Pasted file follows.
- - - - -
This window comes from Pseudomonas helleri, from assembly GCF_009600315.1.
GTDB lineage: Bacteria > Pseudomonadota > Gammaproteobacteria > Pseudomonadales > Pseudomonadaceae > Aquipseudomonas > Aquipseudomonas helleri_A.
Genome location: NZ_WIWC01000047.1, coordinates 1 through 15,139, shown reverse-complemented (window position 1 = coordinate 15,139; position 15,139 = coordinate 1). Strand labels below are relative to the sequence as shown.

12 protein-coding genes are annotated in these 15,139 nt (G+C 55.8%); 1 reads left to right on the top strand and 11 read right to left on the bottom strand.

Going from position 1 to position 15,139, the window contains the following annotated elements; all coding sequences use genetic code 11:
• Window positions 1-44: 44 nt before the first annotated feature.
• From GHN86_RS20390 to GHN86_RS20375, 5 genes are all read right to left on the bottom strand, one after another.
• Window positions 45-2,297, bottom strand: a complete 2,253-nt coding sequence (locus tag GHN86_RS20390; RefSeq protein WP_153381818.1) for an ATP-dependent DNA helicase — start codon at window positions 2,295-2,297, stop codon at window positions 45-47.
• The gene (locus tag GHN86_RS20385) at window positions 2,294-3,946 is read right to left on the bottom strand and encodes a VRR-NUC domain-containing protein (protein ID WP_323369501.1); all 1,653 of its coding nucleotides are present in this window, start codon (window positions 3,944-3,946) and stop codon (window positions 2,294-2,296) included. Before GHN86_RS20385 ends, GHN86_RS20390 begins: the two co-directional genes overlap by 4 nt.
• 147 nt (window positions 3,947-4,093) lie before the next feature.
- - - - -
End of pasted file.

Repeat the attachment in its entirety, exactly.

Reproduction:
This window comes from Pseudomonas helleri, from assembly GCF_009600315.1.
GTDB lineage: Bacteria > Pseudomonadota > Gammaproteobacteria > Pseudomonadales > Pseudomonadaceae > Aquipseudomonas > Aquipseudomonas helleri_A.
Genome location: NZ_WIWC01000047.1, coordinates 1 through 15,139, shown reverse-complemented (window position 1 = coordinate 15,139; position 15,139 = coordinate 1). Strand labels below are relative to the sequence as shown.

12 protein-coding genes are annotated in these 15,139 nt (G+C 55.8%); 1 reads left to right on the top strand and 11 read right to left on the bottom strand.

Going from position 1 to position 15,139, the window contains the following annotated elements; all coding sequences use genetic code 11:
• Window positions 1-44: 44 nt before the first annotated feature.
• From GHN86_RS20390 to GHN86_RS20375, 5 genes are all read right to left on the bottom strand, one after another.
• Window positions 45-2,297, bottom strand: a complete 2,253-nt coding sequence (locus tag GHN86_RS20390; RefSeq protein WP_153381818.1) for an ATP-dependent DNA helicase — start codon at window positions 2,295-2,297, stop codon at window positions 45-47.
• The gene (locus tag GHN86_RS20385) at window positions 2,294-3,946 is read right to left on the bottom strand and encodes a VRR-NUC domain-containing protein (protein ID WP_323369501.1); all 1,653 of its coding nucleotides are present in this window, start codon (window positions 3,944-3,946) and stop codon (window positions 2,294-2,296) included. Before GHN86_RS20385 ends, GHN86_RS20390 begins: the two co-directional genes overlap by 4 nt.
• 147 nt (window positions 3,947-4,093) lie before the next feature.